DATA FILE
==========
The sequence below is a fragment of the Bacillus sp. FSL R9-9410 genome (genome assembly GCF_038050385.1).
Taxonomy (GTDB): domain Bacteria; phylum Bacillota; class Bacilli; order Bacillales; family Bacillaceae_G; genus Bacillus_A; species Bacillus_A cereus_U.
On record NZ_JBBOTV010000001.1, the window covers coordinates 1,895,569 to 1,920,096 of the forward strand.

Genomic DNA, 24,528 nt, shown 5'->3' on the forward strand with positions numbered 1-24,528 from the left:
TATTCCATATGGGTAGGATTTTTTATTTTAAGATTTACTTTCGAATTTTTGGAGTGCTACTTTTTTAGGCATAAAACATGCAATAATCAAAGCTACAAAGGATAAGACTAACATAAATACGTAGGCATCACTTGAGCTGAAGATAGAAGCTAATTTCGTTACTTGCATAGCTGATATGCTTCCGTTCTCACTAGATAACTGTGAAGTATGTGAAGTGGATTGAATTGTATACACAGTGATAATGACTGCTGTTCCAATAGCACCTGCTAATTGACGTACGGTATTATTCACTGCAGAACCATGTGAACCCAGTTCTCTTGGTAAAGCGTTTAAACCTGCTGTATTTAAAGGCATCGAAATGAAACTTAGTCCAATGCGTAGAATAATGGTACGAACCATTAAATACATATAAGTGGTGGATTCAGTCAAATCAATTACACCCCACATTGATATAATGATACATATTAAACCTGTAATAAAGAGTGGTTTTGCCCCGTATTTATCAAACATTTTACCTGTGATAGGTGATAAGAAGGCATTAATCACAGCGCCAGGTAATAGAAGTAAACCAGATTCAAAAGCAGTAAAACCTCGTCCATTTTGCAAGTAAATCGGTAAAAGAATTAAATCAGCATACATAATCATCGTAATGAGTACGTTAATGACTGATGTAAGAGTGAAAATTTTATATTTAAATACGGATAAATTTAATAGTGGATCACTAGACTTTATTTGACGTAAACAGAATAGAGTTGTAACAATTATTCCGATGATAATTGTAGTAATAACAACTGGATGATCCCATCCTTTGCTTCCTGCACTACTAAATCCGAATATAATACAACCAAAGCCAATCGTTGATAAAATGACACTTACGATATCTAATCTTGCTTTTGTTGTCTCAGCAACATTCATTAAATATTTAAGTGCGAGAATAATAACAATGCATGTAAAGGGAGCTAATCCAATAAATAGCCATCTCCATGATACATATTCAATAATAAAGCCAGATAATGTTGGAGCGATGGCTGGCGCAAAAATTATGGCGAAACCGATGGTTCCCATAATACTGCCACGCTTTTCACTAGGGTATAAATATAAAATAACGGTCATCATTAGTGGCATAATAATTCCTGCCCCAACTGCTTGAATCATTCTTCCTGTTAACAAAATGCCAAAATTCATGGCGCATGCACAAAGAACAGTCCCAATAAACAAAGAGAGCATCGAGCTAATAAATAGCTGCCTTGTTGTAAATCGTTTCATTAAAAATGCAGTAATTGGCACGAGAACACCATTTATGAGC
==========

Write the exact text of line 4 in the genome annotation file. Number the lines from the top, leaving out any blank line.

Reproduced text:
Genomic DNA, 24,528 nt, shown 5'->3' on the forward strand with positions numbered 1-24,528 from the left: